King County, Washington, is like many other counties across America. It contains many small cities and towns, some quite near each other-so near, in fact, that people often live and work in different towns. Since each town has its own rules and services, confusion and inefficiency often results from this situation. Contractors, homebuyers, and businesspeople operating across city borders have had to do significant research to understand the particular laws governing each city.
In 2001, after much discussion of the benefits of coordinated information, nine cities and towns in King County joined forces to create the eCityGov Alliance, a single source for information about services in each jurisdiction. Since then, an additional 37 municipalities have signed on as non-voting members, using some of the Alliance's many services to help their residents.
The Alliance maintains four Web sites that provide easy-to-access information about key government services. Citizens can access general city government information and maps through NWMaps.net. MyParksandRecreation.com provides information about courses, parks, and recreational activities operated by member governments. Area residents can now choose from activities sponsored anywhere in their immediate vicinity. Businesses, too, are served by the Alliance. NWProperty.net, formed in association with the Commercial Brokers Association of the Seattle region, provides comprehensive information on commercial real estate for sale.
The Alliance's flagship site, MyBuildingPermit.com, a central point of information about differing city building rules, serves as a useful example of the impressive results brought about by the Alliance's attitude of voluntary cooperation. The site drastically simplifies the mechanism for applying for permits. Instead of sending vehicles and personnel to various city offices with paperwork in hand, contractors can now acquire the needed permits through an efficient online process. As a result, more than 45 percent of permit applications in member cities are obtained through the website. Data indicates that many people who previously built illegally because of the complicated permit structure now get permits.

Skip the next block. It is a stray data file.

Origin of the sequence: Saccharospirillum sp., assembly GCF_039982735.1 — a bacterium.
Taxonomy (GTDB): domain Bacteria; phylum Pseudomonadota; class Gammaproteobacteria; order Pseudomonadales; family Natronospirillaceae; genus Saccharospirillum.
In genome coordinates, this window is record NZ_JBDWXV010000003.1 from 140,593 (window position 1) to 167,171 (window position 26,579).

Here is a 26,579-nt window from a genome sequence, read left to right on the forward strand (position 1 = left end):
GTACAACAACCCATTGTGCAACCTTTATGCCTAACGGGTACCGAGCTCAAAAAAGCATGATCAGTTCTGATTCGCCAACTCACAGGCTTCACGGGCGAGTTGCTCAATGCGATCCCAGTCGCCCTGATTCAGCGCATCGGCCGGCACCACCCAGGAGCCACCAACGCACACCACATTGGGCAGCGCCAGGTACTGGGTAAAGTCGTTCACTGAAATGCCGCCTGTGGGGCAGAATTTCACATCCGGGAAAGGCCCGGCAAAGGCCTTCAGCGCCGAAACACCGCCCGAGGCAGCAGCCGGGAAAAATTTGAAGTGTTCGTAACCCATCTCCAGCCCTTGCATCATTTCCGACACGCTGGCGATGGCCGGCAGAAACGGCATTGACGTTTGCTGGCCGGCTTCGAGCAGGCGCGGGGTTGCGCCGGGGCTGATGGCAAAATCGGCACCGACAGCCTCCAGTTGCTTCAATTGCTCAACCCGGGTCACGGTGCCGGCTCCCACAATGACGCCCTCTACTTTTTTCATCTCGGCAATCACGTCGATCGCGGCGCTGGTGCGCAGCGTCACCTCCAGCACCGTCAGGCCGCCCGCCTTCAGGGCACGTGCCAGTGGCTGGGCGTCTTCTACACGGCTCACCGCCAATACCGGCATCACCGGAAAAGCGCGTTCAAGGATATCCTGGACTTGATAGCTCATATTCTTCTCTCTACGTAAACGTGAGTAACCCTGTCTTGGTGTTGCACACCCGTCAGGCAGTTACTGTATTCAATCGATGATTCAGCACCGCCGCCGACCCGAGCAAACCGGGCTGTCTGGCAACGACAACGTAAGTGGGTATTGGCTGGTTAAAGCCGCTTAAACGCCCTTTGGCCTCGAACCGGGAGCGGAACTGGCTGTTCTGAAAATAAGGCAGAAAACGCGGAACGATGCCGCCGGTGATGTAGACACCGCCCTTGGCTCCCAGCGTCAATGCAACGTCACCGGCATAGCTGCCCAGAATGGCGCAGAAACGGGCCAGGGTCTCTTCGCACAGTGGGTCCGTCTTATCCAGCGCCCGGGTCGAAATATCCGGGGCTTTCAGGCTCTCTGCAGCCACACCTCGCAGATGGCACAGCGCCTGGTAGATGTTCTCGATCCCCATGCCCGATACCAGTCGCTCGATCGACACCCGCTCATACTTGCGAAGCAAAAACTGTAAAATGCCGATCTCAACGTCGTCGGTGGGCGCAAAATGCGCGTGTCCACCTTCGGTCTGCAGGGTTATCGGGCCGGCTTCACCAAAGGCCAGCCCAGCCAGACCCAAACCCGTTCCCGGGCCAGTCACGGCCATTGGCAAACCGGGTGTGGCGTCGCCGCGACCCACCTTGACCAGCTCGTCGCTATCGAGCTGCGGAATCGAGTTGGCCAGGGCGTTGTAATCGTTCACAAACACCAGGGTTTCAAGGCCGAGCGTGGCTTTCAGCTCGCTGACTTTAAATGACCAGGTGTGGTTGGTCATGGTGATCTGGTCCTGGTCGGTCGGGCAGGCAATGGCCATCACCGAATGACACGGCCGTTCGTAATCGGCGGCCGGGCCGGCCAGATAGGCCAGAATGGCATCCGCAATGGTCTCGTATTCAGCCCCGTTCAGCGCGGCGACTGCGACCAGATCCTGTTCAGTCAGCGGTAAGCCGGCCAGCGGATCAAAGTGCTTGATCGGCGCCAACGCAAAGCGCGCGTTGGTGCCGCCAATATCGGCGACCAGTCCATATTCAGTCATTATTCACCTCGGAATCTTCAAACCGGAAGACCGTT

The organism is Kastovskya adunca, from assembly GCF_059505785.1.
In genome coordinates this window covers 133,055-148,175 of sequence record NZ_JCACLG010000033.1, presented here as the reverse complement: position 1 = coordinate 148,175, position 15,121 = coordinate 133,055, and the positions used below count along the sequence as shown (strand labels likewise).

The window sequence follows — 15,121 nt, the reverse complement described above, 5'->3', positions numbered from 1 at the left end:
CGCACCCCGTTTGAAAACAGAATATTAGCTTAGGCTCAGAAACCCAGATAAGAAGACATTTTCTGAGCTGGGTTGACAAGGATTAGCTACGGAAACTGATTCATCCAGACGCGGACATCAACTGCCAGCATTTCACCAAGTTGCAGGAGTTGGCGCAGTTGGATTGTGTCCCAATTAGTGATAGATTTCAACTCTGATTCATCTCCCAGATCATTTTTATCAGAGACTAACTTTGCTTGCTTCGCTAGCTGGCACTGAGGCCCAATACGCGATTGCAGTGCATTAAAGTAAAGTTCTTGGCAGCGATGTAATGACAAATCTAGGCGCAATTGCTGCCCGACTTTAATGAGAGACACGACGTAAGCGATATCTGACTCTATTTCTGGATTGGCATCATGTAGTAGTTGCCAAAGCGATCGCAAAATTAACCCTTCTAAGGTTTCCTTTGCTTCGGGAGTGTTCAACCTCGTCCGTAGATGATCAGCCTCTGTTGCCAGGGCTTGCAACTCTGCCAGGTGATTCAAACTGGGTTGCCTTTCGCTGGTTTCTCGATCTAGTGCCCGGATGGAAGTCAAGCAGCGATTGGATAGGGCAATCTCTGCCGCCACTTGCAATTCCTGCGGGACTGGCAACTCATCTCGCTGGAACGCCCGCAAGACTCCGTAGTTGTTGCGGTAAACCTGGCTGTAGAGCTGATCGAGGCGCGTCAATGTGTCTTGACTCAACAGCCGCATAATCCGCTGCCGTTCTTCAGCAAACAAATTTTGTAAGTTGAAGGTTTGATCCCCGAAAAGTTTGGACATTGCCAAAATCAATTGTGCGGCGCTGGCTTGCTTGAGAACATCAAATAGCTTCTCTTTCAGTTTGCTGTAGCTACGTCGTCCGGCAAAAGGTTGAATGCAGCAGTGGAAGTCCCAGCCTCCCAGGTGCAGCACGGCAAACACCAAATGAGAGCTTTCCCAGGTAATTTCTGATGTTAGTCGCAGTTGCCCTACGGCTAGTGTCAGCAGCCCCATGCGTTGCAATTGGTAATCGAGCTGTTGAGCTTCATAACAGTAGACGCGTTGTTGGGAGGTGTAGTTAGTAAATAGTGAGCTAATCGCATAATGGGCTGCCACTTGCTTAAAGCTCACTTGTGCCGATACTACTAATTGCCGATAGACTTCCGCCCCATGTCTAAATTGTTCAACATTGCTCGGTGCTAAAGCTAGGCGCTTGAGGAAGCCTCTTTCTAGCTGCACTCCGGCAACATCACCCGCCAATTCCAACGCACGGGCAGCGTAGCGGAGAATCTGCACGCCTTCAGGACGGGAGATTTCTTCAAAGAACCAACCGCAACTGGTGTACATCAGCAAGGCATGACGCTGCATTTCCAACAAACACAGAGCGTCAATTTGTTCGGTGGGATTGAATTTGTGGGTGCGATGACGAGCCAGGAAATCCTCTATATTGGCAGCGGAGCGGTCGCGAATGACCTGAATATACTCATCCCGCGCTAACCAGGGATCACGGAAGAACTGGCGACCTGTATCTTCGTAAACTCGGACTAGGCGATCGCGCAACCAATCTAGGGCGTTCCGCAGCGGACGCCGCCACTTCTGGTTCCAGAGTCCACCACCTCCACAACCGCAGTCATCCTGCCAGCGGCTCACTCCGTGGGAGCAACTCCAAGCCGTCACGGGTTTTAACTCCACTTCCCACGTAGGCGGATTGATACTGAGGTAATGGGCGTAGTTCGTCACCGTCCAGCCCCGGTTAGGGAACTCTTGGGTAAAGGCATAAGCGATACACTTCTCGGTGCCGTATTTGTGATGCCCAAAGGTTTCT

Member cities pay maintenance costs for the sites on a sliding scale based on their population, so that even small cities can publicize their services. The eCityGov Alliance's sites gain value as new cities join, providing more useful information to citizens, and reducing the share of the fixed cost of maintaining an online presence that each city must bear. Furthermore, city governments see significant savings in providing information to their residents because of the streamlined approach of the websites.
Such a voluntary collaboration between municipalities is unprecedented. Though metropolitan governments exist in some places, they function as an independently sovereign level of government, not as an alliance of equal local authorities. With its low overhead costs, convenient and consistent service to citizens, and a promise of savings to city governments, the eCityGov Alliance offers a model service that can be replicated in similar areas nationwide.